17. Teach time out for both adults and children. When emotions run too high, time out is required to enable one/both parties to regain composure. (10 being a temper tantrum, anything over five means the child or adult has lost control - in this state, no one can be reasonable or logical!)

18. The courage to be imperfect. Teach the child that both parents and children make mistakes and say sorry. This teaches the child that mistakes are how we learn and part of the human condition.

19. Think about when to intervene - siblings have to learn to assert themselves. Sometimes fights are created to get the adult involved. By not intervening and, if necessary, discussing the event at a later time, gives the message that we trust our children to learn to get along better.

20. Use encouragement as opposed to praise. Praise is power based and diminishes the child. It demonstrates, I am in a superior position and can therefore judge you. Encouragement teaches the child self-empowerment: how do you feel you did, were you proud of your achievements, what else do you want to accomplish?

Understanding the child’s mistaken goals of behaviour

All children’s behaviour has a purpose. Children use behaviour to gain significance within the family group. This is based on their childlike perception of their place/role within the family - behaviour which is illogical to others but consistent with the child’s view of their place within the family group

There are four goals of misbehaviour.

This is all very well but how will I tell what my child’s goal is? We can tell what our child’s goal is by tuning into our feelings:

Parental Feelings

Child's Goal Part 1

Useful Parental Response

Annoyed, irritated, constantly interrupted.

Undue attention seeking. This behaviour is demanding and repetitive.

Use Distraction. Give positive attention for good behaviour, ignore negative behaviour.

Angry, provoked, into a power struggle which escalates.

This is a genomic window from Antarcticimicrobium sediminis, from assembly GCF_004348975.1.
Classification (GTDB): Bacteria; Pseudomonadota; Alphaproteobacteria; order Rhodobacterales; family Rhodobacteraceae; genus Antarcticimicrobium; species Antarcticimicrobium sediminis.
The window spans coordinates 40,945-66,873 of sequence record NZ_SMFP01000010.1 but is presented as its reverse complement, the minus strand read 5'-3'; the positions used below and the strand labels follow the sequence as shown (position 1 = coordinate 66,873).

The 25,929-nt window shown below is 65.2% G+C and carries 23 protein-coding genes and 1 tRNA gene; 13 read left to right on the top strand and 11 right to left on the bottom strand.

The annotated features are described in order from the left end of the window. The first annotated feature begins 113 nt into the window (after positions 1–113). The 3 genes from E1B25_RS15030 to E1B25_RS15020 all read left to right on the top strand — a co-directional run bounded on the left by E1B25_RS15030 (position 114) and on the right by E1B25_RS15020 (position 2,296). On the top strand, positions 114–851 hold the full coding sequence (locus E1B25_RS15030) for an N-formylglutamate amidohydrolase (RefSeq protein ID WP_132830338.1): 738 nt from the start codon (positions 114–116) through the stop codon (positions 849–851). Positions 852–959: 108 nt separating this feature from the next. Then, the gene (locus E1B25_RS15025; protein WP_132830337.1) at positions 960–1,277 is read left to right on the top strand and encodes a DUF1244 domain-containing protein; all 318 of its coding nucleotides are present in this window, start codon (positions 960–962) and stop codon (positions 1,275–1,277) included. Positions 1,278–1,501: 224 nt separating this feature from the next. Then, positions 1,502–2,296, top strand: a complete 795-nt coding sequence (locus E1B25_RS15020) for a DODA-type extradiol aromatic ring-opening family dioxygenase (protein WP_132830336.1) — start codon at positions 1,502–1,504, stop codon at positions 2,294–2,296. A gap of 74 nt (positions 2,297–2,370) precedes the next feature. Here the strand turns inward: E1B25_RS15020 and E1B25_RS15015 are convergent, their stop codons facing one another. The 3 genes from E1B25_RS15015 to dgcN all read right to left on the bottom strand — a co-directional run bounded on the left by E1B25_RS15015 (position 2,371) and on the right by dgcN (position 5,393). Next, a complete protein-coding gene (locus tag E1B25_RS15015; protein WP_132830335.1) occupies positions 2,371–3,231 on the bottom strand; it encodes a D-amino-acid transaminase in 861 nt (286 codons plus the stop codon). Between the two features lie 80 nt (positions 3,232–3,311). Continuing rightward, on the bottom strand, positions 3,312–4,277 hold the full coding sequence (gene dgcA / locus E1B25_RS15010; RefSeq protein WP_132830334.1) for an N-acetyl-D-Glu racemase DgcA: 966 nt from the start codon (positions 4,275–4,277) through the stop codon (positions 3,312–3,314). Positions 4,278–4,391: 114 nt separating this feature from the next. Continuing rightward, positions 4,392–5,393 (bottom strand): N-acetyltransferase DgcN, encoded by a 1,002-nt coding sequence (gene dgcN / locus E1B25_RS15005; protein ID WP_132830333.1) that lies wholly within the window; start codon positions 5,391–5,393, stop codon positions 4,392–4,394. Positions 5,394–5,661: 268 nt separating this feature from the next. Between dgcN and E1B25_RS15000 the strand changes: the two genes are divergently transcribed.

Power, to be the boss.

Stay grounded, withdraw from power struggle. Remind child of boundaries. Leave the room. I will engage when you calm down and explain what you want nicely.

Hurt, wants to get even.

Revenge. Behaviour is angry and violent ensuring the parent knows how deeply they feel hurt.

Stay grounded. Don’t take it personally. Acknowledge/allow the child to express their feelings. Make the child feel secure. Reinforce the boundaries with loving empathy.

Despairing, at wits end. Gives up.

Display of inadequacy. The child is very discouraged.

Encourage the child, focus on small successes. Seek professional help if no improvement.

Based on the Individual Psychology of Alfred Adler (Vienna 1870-1937).

Counselling Directory is not responsible for the articles published by members. The views expressed are those of the member who wrote the article.

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Written by Kim Harries BA (Hons) MBACP Accred

Kim Harries is a qualified Counsellor, Psychotherapist and Supervisor. She has a private practice and works with individuals and couples. In her day job, as part of Social Services, she coaches people with mild to severe mental health issues back into the workplace.… Read more

Written by Kim Harries BA (Hons) MBACP Accred